How is dry eye treated?
Eye drops, called artificial tears, are similar to your own tears. They lubricate the eyes and help maintain moisture. Artificial tears are available without a prescription. There are many brands in the market, so you may want to try several to find the one that suits you best.
Preservative-free eye drops are available for people who are sensitive to the preservatives in artificial tears. If you need to use artificial tears more than every two hours, preservative-free brands are recommended.
You can use the artificial tears as often as necessary-once or twice a day or as often as several times an hour.
CONSERVING YOUR TEARS
Conserving your eye’s own tears is another approach to keeping the eyes moist. Tears drain out of the eye through a small channel into the nose (which is why your nose runs when you cry). Your ophthalmologist may close these channels either temporarily or permanently. Closure conserves your own tears and makes artificial tears last longer.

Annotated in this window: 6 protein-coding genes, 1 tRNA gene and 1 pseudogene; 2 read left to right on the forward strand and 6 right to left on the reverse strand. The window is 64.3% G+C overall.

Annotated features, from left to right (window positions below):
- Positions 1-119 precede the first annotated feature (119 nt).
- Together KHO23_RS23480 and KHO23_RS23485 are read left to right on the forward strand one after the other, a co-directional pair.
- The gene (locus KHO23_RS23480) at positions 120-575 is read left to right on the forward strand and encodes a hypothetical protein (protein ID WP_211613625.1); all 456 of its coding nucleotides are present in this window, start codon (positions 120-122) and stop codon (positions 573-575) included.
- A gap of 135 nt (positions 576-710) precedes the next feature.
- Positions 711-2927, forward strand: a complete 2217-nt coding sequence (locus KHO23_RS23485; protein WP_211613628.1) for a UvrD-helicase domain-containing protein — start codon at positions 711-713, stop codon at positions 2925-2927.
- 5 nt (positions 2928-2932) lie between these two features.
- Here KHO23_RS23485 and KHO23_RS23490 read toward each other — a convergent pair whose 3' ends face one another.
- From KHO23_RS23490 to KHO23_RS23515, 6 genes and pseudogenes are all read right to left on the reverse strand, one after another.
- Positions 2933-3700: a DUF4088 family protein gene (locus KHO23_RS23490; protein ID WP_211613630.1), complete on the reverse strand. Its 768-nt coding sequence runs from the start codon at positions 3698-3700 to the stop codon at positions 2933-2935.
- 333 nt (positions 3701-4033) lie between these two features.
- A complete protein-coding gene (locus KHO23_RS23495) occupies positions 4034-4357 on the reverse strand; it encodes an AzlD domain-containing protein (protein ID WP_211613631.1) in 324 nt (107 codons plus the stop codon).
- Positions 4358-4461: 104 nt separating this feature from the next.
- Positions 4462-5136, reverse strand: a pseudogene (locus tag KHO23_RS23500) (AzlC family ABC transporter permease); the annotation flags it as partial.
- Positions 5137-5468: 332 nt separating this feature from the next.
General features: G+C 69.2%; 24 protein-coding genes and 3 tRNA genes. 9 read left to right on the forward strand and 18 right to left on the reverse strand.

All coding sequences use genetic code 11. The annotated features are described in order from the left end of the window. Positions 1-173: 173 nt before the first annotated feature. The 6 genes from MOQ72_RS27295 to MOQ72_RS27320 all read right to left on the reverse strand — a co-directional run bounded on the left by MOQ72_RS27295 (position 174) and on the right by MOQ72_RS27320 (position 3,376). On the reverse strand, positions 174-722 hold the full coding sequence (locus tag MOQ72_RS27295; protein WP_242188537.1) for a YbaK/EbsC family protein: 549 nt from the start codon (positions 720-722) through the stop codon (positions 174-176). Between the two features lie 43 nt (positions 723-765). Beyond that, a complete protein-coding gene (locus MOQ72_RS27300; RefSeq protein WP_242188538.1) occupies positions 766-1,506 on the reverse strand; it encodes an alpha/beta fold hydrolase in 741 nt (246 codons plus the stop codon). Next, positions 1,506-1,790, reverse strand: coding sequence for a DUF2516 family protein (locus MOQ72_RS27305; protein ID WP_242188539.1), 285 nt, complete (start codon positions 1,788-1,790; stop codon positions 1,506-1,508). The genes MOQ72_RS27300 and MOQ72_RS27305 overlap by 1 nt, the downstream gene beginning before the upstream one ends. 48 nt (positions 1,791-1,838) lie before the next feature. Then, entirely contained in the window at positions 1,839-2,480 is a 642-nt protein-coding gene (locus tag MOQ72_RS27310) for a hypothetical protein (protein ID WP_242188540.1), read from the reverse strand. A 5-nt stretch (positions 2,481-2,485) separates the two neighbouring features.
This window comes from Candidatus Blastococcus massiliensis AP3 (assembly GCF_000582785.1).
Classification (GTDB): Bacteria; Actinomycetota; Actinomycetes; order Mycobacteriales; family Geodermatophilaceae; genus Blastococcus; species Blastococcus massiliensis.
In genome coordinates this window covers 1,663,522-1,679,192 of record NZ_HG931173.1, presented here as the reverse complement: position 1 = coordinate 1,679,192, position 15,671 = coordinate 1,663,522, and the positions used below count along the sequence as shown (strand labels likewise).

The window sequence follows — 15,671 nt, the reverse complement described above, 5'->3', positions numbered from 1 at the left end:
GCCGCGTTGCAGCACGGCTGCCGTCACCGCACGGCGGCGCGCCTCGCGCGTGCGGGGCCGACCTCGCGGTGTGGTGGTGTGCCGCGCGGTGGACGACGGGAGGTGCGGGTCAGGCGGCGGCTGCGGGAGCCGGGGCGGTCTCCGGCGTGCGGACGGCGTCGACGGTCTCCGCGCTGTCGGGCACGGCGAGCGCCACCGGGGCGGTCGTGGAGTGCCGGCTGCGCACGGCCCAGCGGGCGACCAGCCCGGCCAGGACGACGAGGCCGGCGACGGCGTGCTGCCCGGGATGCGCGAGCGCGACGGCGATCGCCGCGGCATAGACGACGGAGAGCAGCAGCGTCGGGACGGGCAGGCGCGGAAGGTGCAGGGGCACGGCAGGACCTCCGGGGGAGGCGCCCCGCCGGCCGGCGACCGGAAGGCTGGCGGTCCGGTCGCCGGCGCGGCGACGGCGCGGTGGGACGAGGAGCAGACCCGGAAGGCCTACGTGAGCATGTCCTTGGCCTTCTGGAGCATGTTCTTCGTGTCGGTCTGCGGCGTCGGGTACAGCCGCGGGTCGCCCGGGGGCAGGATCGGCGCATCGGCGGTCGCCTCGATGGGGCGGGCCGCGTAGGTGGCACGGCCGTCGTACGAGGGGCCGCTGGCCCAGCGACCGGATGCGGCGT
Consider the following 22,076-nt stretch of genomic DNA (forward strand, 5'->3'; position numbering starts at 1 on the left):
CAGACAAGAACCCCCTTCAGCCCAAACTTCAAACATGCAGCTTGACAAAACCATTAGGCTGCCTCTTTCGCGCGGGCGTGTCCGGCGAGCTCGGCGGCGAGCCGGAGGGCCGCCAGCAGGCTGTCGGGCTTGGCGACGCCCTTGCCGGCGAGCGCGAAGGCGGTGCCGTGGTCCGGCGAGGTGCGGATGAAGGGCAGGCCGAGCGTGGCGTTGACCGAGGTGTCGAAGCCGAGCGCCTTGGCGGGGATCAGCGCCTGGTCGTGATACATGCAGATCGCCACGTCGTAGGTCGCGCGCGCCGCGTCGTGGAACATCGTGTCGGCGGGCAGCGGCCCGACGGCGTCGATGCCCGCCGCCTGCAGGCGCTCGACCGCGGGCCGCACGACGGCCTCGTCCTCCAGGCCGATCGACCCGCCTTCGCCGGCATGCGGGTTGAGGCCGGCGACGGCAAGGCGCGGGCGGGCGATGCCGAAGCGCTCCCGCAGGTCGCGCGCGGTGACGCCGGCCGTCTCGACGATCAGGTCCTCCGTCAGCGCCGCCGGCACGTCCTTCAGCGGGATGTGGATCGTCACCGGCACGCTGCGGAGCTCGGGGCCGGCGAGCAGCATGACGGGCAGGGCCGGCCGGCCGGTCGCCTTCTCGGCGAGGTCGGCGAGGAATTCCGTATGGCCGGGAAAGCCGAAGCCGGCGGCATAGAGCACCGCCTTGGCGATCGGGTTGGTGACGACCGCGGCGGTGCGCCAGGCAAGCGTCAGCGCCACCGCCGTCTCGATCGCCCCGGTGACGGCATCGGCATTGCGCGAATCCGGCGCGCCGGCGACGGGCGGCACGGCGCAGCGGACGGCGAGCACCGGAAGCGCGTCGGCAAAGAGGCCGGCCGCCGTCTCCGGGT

Tears evaporate like any other liquid. You can take steps to prevent evaporation. In winter, when indoor heating is used, a humidifier or a pan of water kept on the radiator adds moisture to the dry air. Wrap-around glasses may reduce the drying in some states. Some people with dry eye complain of scratchy eyes when they wake up. This symptom can be treated by using an artificial tear ointment or thick eye drops at bedtime. Some people may find relief by supplementing their diets with omega-3 fatty acids, which are found naturally in foods like oily fish (salmon, sardines, and anchovies) and flex seeds. Ask your ophthalmologist if you should incorporate oral supplements of omega-3 fatty acids into your dry eye treatment regimen, and if so, in what form and dosage.